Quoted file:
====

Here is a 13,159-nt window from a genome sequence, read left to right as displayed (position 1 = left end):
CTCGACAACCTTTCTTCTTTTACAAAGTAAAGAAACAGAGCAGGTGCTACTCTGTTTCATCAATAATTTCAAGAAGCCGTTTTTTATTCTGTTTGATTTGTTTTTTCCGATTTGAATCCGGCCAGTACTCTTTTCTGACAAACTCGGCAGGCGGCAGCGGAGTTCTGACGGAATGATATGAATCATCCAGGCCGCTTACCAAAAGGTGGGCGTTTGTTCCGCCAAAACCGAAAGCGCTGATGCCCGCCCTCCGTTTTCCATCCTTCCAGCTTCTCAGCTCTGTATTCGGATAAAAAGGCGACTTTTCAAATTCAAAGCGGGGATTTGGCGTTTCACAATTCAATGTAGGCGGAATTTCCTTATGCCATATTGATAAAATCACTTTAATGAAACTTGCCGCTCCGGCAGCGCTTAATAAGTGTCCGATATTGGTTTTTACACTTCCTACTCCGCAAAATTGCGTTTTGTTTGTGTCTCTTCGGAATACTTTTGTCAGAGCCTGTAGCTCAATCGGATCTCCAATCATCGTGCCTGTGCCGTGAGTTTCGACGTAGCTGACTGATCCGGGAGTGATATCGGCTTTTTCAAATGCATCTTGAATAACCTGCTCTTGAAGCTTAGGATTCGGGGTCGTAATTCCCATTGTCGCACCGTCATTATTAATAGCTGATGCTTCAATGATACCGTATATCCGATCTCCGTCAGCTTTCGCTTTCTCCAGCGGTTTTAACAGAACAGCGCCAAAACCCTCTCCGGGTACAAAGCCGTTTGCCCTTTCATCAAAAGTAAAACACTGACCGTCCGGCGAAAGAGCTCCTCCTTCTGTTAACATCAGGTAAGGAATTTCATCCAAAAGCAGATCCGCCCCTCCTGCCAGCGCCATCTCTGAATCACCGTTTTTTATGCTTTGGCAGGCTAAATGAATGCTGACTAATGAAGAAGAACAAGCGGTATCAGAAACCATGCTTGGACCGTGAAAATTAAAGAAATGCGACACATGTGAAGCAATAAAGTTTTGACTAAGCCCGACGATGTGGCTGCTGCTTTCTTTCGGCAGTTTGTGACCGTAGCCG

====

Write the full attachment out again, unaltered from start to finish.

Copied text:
Here is a 13,159-nt window from a genome sequence, read left to right as displayed (position 1 = left end):
CTCGACAACCTTTCTTCTTTTACAAAGTAAAGAAACAGAGCAGGTGCTACTCTGTTTCATCAATAATTTCAAGAAGCCGTTTTTTATTCTGTTTGATTTGTTTTTTCCGATTTGAATCCGGCCAGTACTCTTTTCTGACAAACTCGGCAGGCGGCAGCGGAGTTCTGACGGAATGATATGAATCATCCAGGCCGCTTACCAAAAGGTGGGCGTTTGTTCCGCCAAAACCGAAAGCGCTGATGCCCGCCCTCCGTTTTCCATCCTTCCAGCTTCTCAGCTCTGTATTCGGATAAAAAGGCGACTTTTCAAATTCAAAGCGGGGATTTGGCGTTTCACAATTCAATGTAGGCGGAATTTCCTTATGCCATATTGATAAAATCACTTTAATGAAACTTGCCGCTCCGGCAGCGCTTAATAAGTGTCCGATATTGGTTTTTACACTTCCTACTCCGCAAAATTGCGTTTTGTTTGTGTCTCTTCGGAATACTTTTGTCAGAGCCTGTAGCTCAATCGGATCTCCAATCATCGTGCCTGTGCCGTGAGTTTCGACGTAGCTGACTGATCCGGGAGTGATATCGGCTTTTTCAAATGCATCTTGAATAACCTGCTCTTGAAGCTTAGGATTCGGGGTCGTAATTCCCATTGTCGCACCGTCATTATTAATAGCTGATGCTTCAATGATACCGTATATCCGATCTCCGTCAGCTTTCGCTTTCTCCAGCGGTTTTAACAGAACAGCGCCAAAACCCTCTCCGGGTACAAAGCCGTTTGCCCTTTCATCAAAAGTAAAACACTGACCGTCCGGCGAAAGAGCTCCTCCTTCTGTTAACATCAGGTAAGGAATTTCATCCAAAAGCAGATCCGCCCCTCCTGCCAGCGCCATCTCTGAATCACCGTTTTTTATGCTTTGGCAGGCTAAATGAATGCTGACTAATGAAGAAGAACAAGCGGTATCAGAAACCATGCTTGGACCGTGAAAATTAAAGAAATGCGACACATGTGAAGCAATAAAGTTTTGACTAAGCCCGACGATGTGGCTGCTGCTTTCTTTCGGCAGTTTGTGACCGTAGCCG